Archive for February, 2011
The increase in disparity between the name of this blog and the frequency of posts I get out is testament to two things: Twitter is a lot more sustainable than blogging b) I’ve never been so busy before!
When I returned to Japan from the UK back in mid-January, I found myself faced with a backlog of work. A fairly major project that I’d undertaken for the Tokyo-based childhood cancer charity The Tyler Foundation turned out to be more of a challenge than I’d initially anticipated. Not a bad thing, as in order to bring the required functionality to the new site I had to dive right in and learn about the inner workings of WordPress. Before this I’d never really ventured beyond html, CSS and relatively simple PHP. (Looking at the front end of the site you wouldn’t know it, but I’ve needed to make substantial changes to core files in order to extend the capabilities of WordPress whilst maintaining a simple admin interface).
My other client projects have continued alongside this, along with training for the Tokyo Marathon, meaning there’s been very little downtime.
The Tokyo marathon project is turning out to be quite an emotional experience, bringing about real change in my outlook upon life and what I’m doing here. I find it hard to clearly explain the process I’ve been going through in logical coherent paragraphs: there’s just this huge collection of interconnected thoughts relating to different aspects of the project. I’m in the thick of it right now – it’s hard to step back and get a clear view of where I am and what direction I’m really heading in.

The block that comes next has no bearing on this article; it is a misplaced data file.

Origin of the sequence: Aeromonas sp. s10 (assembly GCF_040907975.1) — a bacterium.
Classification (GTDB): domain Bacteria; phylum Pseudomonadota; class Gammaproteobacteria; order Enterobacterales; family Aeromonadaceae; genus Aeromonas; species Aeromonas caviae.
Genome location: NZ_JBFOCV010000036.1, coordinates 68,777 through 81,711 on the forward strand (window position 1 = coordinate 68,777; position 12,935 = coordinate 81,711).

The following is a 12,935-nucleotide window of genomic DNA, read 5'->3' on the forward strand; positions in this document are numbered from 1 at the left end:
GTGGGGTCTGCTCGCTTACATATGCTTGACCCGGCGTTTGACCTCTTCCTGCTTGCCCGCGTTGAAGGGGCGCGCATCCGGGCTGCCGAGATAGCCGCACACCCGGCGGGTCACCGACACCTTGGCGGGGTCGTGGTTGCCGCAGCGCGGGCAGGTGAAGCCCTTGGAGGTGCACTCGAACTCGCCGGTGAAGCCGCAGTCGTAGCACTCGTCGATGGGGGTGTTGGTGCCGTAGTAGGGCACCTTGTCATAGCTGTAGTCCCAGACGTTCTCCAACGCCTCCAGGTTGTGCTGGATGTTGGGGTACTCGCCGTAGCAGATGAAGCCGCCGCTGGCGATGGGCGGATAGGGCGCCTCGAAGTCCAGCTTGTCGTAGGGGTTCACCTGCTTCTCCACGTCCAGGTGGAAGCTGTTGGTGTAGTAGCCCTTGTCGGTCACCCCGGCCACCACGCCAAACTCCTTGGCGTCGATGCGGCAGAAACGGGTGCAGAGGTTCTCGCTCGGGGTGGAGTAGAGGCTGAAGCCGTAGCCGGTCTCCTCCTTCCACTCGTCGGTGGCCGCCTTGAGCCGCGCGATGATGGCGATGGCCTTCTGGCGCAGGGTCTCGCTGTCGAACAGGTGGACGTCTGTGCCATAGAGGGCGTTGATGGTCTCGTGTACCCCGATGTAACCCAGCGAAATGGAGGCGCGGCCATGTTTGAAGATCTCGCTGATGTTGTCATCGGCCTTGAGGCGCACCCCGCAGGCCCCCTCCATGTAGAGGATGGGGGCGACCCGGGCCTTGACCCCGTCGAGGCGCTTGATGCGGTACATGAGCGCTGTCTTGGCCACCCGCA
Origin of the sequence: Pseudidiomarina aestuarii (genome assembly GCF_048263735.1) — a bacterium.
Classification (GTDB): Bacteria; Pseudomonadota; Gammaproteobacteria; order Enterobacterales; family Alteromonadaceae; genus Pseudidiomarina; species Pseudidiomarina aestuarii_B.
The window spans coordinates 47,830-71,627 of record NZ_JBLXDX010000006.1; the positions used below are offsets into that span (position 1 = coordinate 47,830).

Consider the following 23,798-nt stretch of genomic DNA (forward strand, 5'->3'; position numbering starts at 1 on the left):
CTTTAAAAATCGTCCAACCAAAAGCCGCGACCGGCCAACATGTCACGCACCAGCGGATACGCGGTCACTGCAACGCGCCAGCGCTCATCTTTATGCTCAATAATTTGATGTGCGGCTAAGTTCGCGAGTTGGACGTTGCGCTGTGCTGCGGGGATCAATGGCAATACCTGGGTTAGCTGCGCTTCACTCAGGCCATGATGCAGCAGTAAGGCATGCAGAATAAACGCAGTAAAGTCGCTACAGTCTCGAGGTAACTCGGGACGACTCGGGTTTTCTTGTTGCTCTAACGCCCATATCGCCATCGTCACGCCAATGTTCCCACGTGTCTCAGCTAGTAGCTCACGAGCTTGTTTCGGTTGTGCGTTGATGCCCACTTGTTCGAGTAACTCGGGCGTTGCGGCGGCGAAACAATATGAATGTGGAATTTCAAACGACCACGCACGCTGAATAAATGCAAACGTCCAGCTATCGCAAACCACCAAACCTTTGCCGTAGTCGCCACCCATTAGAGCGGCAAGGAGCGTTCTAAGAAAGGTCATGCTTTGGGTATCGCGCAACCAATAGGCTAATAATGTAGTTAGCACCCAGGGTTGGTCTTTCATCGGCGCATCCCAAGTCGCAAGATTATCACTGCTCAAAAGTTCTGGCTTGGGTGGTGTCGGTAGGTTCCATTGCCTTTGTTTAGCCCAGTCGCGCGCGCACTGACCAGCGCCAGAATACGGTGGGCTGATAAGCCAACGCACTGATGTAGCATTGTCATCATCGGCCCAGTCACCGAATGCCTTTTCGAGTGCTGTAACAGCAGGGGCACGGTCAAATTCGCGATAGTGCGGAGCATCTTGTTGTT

Having said that, I feel the need to document some of these things, even if only for the sake of the film I’d like to make in the future. So here goes.
Running has come to mean much more to me than the pain-in-the-arse exercise that’s good for you, that it was before. Whilst I enjoyed running with Tom or in Ekidens, the training was a bit of a chore, and I had to force myself to put my shoes on and get out there.
Over the past few months however I’ve become fitter, and whilst I’m still relatively slow (5mins 30 seconds per km is comfortable over longer distances) I can now run 10km without much effort – it kind of feels like a warm-up. Not only that, it’s really fun! It’s only once I near the 30km mark that I start manifesting walls. Bear in mind that all of these distances assume that I’m not carrying a crazy broadcast contraption, which starts to hurt after about 10km!
I’ve been quite taken aback by the positive reaction to my 45km Hello Kitty run in Shinjuku-ku last month. (for example, Runkeeper were delighted with it, and invited me to write a guest blog for them on the subject which resulted in over 3000 hits in the following few hours).